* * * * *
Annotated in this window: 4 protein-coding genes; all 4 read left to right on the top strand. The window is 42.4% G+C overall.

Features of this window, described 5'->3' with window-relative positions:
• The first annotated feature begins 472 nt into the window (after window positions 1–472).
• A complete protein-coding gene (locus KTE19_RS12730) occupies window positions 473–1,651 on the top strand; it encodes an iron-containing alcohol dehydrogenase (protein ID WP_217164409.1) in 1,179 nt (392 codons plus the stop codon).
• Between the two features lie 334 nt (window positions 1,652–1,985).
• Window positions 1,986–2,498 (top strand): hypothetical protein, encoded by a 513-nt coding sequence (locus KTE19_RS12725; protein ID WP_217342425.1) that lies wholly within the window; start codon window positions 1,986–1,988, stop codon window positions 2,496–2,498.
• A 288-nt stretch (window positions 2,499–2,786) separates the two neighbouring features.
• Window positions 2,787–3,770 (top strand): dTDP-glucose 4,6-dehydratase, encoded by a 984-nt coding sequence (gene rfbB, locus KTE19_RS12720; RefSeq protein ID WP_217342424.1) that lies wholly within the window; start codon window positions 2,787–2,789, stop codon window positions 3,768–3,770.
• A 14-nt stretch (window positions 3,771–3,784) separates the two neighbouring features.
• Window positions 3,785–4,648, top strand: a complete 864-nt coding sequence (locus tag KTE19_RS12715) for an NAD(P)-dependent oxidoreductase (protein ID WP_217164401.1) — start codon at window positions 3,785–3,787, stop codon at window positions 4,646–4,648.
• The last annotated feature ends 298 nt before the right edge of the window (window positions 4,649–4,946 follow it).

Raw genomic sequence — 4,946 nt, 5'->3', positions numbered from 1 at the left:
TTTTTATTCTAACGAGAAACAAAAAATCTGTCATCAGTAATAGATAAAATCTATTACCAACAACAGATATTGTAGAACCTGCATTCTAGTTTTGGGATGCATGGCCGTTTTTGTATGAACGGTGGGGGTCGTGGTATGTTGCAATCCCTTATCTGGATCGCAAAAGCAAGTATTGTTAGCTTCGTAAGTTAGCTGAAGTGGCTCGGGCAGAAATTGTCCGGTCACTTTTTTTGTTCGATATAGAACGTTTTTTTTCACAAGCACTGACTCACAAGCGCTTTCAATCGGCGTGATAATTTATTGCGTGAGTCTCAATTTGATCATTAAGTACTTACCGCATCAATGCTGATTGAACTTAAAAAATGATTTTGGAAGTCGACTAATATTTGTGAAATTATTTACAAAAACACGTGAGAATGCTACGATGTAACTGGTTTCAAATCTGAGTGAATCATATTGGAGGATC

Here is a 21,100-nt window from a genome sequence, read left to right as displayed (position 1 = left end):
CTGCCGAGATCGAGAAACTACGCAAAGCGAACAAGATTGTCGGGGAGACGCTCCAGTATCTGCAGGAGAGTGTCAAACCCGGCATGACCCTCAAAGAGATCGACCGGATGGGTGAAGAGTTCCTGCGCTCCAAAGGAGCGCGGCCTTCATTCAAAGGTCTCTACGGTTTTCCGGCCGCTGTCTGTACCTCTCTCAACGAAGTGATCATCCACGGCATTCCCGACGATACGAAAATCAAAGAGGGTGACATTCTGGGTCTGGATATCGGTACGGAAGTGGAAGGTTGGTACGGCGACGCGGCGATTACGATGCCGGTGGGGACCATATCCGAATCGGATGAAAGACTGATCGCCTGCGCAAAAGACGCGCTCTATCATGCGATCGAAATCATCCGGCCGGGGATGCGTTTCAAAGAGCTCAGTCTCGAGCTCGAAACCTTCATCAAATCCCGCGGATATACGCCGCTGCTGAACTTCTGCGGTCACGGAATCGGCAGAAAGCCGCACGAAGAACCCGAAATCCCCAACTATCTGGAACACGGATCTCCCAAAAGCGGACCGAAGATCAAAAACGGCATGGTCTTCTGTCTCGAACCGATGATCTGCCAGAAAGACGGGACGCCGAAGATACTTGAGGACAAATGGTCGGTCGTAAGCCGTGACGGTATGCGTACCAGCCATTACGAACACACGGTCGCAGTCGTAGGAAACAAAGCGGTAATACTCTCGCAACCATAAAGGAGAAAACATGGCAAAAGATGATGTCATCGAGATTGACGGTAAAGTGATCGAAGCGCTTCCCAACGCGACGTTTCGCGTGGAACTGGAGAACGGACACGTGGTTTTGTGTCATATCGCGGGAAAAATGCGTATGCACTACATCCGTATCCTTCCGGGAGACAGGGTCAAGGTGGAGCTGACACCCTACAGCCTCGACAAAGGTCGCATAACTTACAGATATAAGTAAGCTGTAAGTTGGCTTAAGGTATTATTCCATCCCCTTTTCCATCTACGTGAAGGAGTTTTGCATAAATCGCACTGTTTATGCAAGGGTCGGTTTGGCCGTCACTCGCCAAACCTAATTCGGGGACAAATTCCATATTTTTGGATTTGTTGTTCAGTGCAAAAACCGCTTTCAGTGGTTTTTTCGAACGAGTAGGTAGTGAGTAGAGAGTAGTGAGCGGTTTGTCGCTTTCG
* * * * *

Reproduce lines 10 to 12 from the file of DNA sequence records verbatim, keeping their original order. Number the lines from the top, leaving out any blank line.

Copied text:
• Window positions 3,785–4,648, top strand: a complete 864-nt coding sequence (locus tag KTE19_RS12715) for an NAD(P)-dependent oxidoreductase (protein ID WP_217164401.1) — start codon at window positions 3,785–3,787, stop codon at window positions 4,646–4,648.
• The last annotated feature ends 298 nt before the right edge of the window (window positions 4,649–4,946 follow it).

Raw genomic sequence — 4,946 nt, 5'->3', positions numbered from 1 at the left: